Acne, on the other hand, wasn’t as easy to deal with as his weight, and he admits to still battling with it after 12 years. “I think it’s really important for me to talk about my experience with acne and the treatments I’ve used because so many people struggle with it just like I do,” he explains. “There are thousands of companies claiming that they can beat acne and give you ‘amazingly clear skin,’ and it must be daunting for an acne sufferer who doesn’t have a clue where to begin. I’m not saying I’m an expert whatsoever when it comes to skin care or beauty products; I just shared my story and told people which treatments and products I have found to be most effective.” Now, McVey says he’s finally at a place in his life where he is more confident about his skin and wants to get other people to that same place.
While McVey’s own experiences with bullying are now behind him, he admits that talking about it openly has resulted in him receiving a great deal of messages through social media about people’s current experiences with it—and it makes him feel sick. “I’m going to be making a vlog about bullying,” he explains. “Being bullied is horrible; it puts the victim on edge and prevents them from ever truly relaxing whilst being in the school environment. For me, bullying is simply not acceptable. I am working with Anti-Bullying Pro in the fight to stop bullying at school. I really want to do everything I can in order to prevent it from happening.”
As is the case with most people our age, McVey is a big fan of social media. Whether it’s being used as a tool to raise awareness for a social cause, professional promotion, or just entertainment, he’s all about the Internet. “I think that it is awesome. It’s helped our band tremendously,” he says. “I love how I am able to send a message on Twitter to someone 8,000 miles away, on the other side of the world. Also, I love the fact that I am able to see someone doing yoga on a Maldivian beach on Instagram whilst I’m tucked in bed in December. Social media has completely changed the world forever, and I think it has allowed public figures to be a lot more ‘reachable’ by the public.”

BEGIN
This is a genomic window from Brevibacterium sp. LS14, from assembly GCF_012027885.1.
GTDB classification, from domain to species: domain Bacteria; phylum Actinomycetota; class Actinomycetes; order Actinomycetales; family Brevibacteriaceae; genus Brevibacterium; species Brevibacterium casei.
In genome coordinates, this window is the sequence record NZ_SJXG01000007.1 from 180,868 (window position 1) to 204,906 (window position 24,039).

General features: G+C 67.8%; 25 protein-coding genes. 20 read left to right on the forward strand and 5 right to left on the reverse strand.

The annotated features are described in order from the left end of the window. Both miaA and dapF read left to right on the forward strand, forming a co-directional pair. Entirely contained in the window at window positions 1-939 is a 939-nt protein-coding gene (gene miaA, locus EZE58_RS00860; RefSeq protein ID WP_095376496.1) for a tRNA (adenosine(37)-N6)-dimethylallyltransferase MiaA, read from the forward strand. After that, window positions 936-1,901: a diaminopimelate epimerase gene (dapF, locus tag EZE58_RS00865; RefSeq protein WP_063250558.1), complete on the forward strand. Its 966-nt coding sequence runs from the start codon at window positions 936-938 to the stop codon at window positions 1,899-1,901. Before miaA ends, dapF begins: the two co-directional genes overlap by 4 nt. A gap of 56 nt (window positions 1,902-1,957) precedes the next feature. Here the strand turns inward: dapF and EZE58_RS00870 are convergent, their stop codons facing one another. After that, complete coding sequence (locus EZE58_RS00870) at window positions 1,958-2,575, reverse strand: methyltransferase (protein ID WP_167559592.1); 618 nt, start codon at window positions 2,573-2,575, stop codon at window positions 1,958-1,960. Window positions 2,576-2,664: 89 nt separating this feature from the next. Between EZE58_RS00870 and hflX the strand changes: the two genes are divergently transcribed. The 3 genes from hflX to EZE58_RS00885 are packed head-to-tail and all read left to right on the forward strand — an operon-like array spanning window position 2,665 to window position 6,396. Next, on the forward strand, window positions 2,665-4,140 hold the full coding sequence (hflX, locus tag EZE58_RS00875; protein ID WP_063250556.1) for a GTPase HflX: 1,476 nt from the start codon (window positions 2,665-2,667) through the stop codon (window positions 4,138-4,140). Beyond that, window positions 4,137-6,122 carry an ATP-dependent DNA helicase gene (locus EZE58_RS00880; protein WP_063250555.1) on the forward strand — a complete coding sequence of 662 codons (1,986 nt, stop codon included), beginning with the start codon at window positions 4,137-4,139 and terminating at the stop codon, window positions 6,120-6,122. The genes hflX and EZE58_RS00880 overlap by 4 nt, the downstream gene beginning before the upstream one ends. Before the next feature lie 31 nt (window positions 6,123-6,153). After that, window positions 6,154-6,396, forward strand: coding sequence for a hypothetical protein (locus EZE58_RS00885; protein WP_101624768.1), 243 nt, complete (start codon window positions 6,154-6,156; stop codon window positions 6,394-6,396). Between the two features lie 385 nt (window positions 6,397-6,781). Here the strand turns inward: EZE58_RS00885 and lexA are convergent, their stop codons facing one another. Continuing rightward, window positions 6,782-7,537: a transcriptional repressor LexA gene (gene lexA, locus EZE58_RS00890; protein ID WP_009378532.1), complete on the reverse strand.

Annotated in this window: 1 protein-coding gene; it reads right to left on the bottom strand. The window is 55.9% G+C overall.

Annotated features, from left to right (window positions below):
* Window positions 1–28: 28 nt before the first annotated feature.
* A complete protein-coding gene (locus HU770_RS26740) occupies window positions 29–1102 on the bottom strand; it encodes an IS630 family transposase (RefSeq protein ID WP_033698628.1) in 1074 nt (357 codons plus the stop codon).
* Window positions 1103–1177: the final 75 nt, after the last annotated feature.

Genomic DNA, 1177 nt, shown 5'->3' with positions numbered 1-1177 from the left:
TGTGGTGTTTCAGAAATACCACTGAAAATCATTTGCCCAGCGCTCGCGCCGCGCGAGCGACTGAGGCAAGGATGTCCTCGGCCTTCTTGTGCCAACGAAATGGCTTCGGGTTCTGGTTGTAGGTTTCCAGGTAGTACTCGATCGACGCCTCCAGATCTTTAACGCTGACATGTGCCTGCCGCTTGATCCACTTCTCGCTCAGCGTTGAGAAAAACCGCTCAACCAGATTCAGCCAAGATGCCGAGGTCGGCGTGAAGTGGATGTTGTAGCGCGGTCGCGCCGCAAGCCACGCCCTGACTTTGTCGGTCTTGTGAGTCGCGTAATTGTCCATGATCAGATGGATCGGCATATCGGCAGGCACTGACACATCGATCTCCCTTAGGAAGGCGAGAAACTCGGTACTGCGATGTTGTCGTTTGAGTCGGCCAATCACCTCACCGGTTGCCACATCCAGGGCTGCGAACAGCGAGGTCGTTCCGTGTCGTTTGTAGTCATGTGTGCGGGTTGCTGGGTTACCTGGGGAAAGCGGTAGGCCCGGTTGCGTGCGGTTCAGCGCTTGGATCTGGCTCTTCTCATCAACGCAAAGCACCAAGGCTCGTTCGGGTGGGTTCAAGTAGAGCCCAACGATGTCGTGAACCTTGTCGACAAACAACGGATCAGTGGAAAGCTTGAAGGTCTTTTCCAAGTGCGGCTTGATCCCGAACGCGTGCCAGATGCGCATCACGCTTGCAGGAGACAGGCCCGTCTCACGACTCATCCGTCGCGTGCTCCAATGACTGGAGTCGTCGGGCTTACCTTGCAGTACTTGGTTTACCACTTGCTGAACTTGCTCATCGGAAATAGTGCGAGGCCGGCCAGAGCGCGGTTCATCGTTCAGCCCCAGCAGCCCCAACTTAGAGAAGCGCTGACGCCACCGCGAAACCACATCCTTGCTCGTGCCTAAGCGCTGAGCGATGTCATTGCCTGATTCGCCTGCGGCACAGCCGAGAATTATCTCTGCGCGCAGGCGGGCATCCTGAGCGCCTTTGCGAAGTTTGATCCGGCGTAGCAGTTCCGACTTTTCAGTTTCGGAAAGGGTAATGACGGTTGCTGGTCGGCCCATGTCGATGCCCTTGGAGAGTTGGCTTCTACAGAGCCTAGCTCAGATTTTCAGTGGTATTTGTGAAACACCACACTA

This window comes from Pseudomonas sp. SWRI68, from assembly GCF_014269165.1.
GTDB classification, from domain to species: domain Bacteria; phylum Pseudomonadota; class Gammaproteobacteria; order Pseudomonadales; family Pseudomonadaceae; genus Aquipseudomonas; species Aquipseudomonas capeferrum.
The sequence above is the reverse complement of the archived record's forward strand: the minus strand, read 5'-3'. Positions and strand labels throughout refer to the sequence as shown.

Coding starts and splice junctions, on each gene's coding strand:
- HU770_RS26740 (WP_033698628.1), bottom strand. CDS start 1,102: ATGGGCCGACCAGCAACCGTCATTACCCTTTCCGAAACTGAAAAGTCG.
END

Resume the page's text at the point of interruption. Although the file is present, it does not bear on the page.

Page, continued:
Still, with a following on Twitter of over 1 million loyal fans, McVey does see the darker sides of social media. “I don’t really like going on my Twitter timeline and seeing people from different ‘fan groups’ being aggressive, abusive, and even racist to people who like different bands other than their favorites. I think that people tend to presume that they simply ‘must’ like one band, and one band only,” he admits, touching on a subject he discussed in his vlog titled ‘You Can Like More Than One Band.’
It is no secret that fandoms are inherently fueled by passion, which sometimes comes out in a less than productive way. Being a member of a Top 40 band, McVey has a unique perspective on the fan-war phenomenon, as he’s in the center of it. He continues, “I wanted to share in that video that we have a very open and friendly relationship with as many artists and bands as we can. There is room for everyone in this industry and it runs a hell of a lot smoother when everyone is happy and getting on. The premise of the video is simply that there aren’t these inside grudges between our band and others; we enjoy other bands and want to be friends with everyone!”
In terms of his band, McVey and his bandmates are super busy promoting their sophomore album and preparing for their 2016 tour, but that doesn’t mean there are plans to slow down the YouTube train anytime soon. “I suppose at some point I should really sit down and figure out exactly what I should be putting up on YouTube, but at the moment, it’s really just all a bit of a laugh, honestly! I didn’t know where or even how to start vlogging, so it’s genuinely just a new area for me that I’m exploring. One thing I learnt whilst making my first video was that I thoroughly enjoyed it and wanted to make another one as soon as I finished editing. I haven’t stopped since.”
Read more Entertainment Interviews on ClicheMag.com
James McVey Talks The Vamps and Social Media: Photographed by Dean Sherwood